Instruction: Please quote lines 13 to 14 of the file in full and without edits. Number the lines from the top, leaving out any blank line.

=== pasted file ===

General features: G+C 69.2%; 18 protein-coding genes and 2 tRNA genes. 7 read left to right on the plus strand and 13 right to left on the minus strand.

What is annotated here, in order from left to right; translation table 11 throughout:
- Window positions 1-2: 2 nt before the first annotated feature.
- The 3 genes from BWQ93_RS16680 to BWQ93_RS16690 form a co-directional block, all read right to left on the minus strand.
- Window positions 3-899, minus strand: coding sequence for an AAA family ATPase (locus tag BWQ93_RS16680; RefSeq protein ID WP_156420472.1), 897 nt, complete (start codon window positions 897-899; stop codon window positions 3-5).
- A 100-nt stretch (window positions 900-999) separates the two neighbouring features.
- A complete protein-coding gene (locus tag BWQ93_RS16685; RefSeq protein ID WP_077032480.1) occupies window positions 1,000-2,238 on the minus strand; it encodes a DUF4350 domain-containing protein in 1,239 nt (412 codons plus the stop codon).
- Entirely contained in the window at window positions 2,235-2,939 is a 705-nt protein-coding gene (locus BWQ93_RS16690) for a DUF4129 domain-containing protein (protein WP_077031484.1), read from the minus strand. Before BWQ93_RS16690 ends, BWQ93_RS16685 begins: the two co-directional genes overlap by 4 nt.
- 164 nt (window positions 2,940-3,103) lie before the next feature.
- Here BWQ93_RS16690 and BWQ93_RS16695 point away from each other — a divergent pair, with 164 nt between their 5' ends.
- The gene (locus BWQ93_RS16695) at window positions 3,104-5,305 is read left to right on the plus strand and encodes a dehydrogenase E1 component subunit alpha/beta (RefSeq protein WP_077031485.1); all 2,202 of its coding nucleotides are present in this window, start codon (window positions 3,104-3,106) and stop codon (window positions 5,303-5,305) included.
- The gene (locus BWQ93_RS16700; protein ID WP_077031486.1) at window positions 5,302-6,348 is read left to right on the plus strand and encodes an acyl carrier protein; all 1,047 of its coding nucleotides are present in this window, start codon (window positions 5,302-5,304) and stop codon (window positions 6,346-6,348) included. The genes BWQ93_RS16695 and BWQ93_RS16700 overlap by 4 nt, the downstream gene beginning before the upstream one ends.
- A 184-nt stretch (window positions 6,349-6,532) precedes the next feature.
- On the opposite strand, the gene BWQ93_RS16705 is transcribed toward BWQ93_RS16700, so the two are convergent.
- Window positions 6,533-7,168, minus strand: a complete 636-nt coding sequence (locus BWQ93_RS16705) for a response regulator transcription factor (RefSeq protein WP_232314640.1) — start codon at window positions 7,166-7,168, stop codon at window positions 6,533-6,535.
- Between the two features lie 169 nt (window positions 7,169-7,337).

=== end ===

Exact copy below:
- A 184-nt stretch (window positions 6,349-6,532) precedes the next feature.
- On the opposite strand, the gene BWQ93_RS16705 is transcribed toward BWQ93_RS16700, so the two are convergent.